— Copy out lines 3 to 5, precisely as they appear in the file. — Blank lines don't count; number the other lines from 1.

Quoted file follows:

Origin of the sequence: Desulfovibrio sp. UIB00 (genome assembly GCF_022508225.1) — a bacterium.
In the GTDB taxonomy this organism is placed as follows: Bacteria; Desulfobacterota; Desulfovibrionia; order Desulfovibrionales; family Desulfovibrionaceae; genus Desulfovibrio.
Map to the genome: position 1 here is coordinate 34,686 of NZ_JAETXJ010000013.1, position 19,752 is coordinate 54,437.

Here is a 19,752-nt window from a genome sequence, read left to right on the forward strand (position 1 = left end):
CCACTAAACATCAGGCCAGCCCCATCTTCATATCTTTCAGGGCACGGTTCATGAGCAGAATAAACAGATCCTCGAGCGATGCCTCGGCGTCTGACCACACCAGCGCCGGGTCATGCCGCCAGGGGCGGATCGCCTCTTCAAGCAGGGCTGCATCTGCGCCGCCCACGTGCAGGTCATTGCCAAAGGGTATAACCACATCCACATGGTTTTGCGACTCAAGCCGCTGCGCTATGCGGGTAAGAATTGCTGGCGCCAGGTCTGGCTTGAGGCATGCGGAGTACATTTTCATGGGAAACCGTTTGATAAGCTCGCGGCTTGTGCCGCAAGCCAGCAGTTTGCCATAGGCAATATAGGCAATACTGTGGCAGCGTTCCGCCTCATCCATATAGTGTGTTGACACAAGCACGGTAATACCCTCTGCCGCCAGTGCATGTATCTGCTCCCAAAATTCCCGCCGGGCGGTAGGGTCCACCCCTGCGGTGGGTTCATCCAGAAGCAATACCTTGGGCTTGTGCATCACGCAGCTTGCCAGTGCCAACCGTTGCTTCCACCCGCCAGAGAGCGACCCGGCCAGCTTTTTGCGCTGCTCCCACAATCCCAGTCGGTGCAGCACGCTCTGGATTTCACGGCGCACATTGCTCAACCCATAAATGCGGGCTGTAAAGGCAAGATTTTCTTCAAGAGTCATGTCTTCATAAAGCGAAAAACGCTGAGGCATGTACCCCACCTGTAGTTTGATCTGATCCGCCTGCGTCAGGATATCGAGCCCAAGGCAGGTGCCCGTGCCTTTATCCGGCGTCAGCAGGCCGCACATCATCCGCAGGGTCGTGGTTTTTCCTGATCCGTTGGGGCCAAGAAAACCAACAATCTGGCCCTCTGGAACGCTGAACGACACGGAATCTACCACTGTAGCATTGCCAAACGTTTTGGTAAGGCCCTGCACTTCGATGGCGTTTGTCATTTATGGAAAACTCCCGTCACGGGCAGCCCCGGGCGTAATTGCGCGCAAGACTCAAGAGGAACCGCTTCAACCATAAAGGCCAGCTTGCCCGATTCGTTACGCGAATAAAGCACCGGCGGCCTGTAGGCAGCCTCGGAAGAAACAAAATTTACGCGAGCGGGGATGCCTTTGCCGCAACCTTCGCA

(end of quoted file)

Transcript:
Map to the genome: position 1 here is coordinate 34,686 of NZ_JAETXJ010000013.1, position 19,752 is coordinate 54,437.

Here is a 19,752-nt window from a genome sequence, read left to right on the forward strand (position 1 = left end):
CCACTAAACATCAGGCCAGCCCCATCTTCATATCTTTCAGGGCACGGTTCATGAGCAGAATAAACAGATCCTCGAGCGATGCCTCGGCGTCTGACCACACCAGCGCCGGGTCATGCCGCCAGGGGCGGATCGCCTCTTCAAGCAGGGCTGCATCTGCGCCGCCCACGTGCAGGTCATTGCCAAAGGGTATAACCACATCCACATGGTTTTGCGACTCAAGCCGCTGCGCTATGCGGGTAAGAATTGCTGGCGCCAGGTCTGGCTTGAGGCATGCGGAGTACATTTTCATGGGAAACCGTTTGATAAGCTCGCGGCTTGTGCCGCAAGCCAGCAGTTTGCCATAGGCAATATAGGCAATACTGTGGCAGCGTTCCGCCTCATCCATATAGTGTGTTGACACAAGCACGGTAATACCCTCTGCCGCCAGTGCATGTATCTGCTCCCAAAATTCCCGCCGGGCGGTAGGGTCCACCCCTGCGGTGGGTTCATCCAGAAGCAATACCTTGGGCTTGTGCATCACGCAGCTTGCCAGTGCCAACCGTTGCTTCCACCCGCCAGAGAGCGACCCGGCCAGCTTTTTGCGCTGCTCCCACAATCCCAGTCGGTGCAGCACGCTCTGGATTTCACGGCGCACATTGCTCAACCCATAAATGCGGGCTGTAAAGGCAAGATTTTCTTCAAGAGTCATGTCTTCATAAAGCGAAAAACGCTGAGGCATGTACCCCACCTGTAGTTTGATCTGATCCGCCTGCGTCAGGATATCGAGCCCAAGGCAGGTGCCCGTGCCTTTATCCGGCGTCAGCAGGCCGCACATCATCCGCAGGGTCGTGGTTTTTCCTGATCCGTTGGGGCCAAGAAAACCAACAATCTGGCCCTCTGGAACGCTGAACGACACGGAATCTACCACTGTAGCATTGCCAAACGTTTTGGTAAGGCCCTGCACTTCGATGGCGTTTGTCATTTATGGAAAACTCCCGTCACGGGCAGCCCCGGGCGTAATTGCGCGCAAGACTCAAGAGGAACCGCTTCAACCATAAAGGCCAGCTTGCCCGATTCGTTACGCGAATAAAGCACCGGCGGCCTGTAGGCAGCCTCGGAAGAAACAAAATTTACGCGAGCGGGGATGCCTTTGCCGCAACCTTCGCA